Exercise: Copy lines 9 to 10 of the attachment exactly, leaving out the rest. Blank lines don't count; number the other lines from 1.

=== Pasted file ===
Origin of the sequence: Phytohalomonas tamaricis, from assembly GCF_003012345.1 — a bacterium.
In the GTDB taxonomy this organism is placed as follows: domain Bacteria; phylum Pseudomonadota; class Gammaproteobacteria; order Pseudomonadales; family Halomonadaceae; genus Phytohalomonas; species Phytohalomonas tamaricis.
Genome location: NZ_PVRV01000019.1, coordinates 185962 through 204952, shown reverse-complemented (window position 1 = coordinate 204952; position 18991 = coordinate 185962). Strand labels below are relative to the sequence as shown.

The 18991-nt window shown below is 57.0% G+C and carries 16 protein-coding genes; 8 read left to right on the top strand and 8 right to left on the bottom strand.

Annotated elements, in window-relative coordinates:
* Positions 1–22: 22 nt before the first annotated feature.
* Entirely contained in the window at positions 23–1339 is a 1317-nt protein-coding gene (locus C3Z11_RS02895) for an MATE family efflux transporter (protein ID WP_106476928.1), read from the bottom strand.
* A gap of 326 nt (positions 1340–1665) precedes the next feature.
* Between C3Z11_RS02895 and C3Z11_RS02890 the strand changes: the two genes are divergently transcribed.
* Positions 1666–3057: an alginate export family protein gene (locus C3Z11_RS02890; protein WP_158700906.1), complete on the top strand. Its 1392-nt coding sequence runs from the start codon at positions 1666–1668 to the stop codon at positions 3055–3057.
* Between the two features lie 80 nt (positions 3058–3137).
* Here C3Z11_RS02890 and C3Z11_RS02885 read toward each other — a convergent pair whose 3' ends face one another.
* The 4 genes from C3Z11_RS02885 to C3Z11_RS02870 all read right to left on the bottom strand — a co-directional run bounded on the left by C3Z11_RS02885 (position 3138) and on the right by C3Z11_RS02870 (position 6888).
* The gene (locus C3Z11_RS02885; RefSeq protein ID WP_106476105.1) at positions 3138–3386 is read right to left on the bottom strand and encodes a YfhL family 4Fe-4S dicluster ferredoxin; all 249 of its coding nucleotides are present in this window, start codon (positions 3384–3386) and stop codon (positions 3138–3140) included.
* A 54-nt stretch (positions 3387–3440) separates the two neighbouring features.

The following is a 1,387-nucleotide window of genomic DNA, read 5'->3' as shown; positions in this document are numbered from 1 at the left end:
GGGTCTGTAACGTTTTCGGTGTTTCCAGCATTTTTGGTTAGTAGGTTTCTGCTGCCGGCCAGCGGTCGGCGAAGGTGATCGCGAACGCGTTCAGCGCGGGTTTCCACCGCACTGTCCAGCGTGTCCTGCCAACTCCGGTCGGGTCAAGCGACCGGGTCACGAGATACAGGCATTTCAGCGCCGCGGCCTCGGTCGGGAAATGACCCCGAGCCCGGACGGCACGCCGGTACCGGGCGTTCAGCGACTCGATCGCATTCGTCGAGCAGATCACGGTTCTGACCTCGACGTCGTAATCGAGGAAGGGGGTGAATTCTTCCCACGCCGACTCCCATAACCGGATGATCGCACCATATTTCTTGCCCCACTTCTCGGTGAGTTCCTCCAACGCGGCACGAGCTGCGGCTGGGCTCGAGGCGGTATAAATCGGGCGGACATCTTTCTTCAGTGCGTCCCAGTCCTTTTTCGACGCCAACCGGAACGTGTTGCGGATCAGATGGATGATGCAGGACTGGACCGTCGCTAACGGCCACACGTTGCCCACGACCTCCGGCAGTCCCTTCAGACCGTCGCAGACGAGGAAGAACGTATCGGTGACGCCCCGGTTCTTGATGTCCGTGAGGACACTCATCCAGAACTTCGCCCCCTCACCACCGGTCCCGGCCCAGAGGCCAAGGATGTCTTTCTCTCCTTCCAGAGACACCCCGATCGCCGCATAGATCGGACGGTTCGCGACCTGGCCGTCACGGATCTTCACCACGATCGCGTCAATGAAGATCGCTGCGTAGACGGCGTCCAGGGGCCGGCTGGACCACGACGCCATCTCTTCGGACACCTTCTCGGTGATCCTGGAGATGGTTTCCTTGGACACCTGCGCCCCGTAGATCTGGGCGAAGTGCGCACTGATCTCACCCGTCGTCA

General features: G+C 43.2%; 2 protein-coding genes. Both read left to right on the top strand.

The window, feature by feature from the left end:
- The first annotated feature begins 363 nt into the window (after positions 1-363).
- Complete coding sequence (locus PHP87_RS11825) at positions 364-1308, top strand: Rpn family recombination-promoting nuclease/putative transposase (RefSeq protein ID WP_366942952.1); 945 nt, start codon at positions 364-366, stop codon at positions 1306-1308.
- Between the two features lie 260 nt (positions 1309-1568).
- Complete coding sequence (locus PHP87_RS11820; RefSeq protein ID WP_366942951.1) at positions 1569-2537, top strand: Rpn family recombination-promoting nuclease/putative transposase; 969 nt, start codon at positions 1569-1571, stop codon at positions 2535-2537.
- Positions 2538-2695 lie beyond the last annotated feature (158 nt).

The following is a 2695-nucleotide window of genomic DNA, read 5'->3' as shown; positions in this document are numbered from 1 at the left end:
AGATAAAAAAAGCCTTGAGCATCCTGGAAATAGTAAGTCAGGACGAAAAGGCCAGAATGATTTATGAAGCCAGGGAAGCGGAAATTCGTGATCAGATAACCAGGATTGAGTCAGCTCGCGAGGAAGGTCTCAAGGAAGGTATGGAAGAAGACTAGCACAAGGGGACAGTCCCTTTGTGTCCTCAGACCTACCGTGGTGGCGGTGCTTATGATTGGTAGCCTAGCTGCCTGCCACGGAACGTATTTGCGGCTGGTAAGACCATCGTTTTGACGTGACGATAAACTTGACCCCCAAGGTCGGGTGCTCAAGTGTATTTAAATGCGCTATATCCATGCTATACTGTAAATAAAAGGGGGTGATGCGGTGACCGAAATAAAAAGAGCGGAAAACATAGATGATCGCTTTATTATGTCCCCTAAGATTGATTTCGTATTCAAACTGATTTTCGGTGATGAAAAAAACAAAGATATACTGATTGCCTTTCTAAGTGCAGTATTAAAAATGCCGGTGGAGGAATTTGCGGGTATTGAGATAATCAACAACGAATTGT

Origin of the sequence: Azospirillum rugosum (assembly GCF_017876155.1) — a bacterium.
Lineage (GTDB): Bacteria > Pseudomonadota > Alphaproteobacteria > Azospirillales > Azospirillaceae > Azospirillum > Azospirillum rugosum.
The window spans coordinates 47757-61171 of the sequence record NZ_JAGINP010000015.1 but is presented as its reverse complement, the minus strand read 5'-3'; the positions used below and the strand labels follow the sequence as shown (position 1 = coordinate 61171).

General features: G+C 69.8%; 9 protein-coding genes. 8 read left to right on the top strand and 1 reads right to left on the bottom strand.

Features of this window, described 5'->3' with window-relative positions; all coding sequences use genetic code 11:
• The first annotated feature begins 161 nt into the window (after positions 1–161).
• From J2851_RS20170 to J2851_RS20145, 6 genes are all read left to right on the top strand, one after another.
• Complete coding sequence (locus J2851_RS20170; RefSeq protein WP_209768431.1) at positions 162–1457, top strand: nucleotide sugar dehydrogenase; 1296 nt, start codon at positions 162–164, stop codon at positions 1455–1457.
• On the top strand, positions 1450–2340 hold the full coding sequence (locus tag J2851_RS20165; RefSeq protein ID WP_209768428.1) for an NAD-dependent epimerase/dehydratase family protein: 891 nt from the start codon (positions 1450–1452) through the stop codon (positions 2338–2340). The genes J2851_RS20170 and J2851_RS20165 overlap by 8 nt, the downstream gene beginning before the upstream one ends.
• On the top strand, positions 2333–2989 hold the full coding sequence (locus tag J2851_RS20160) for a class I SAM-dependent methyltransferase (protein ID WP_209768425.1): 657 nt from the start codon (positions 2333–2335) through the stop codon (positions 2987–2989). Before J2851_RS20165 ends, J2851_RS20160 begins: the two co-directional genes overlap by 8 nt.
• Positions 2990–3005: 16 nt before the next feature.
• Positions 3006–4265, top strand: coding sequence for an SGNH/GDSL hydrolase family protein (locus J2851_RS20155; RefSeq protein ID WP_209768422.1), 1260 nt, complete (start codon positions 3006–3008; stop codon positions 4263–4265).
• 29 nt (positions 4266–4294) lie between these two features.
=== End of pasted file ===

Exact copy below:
* Between C3Z11_RS02895 and C3Z11_RS02890 the strand changes: the two genes are divergently transcribed.
* Positions 1666–3057: an alginate export family protein gene (locus C3Z11_RS02890; protein WP_158700906.1), complete on the top strand. Its 1392-nt coding sequence runs from the start codon at positions 1666–1668 to the stop codon at positions 3055–3057.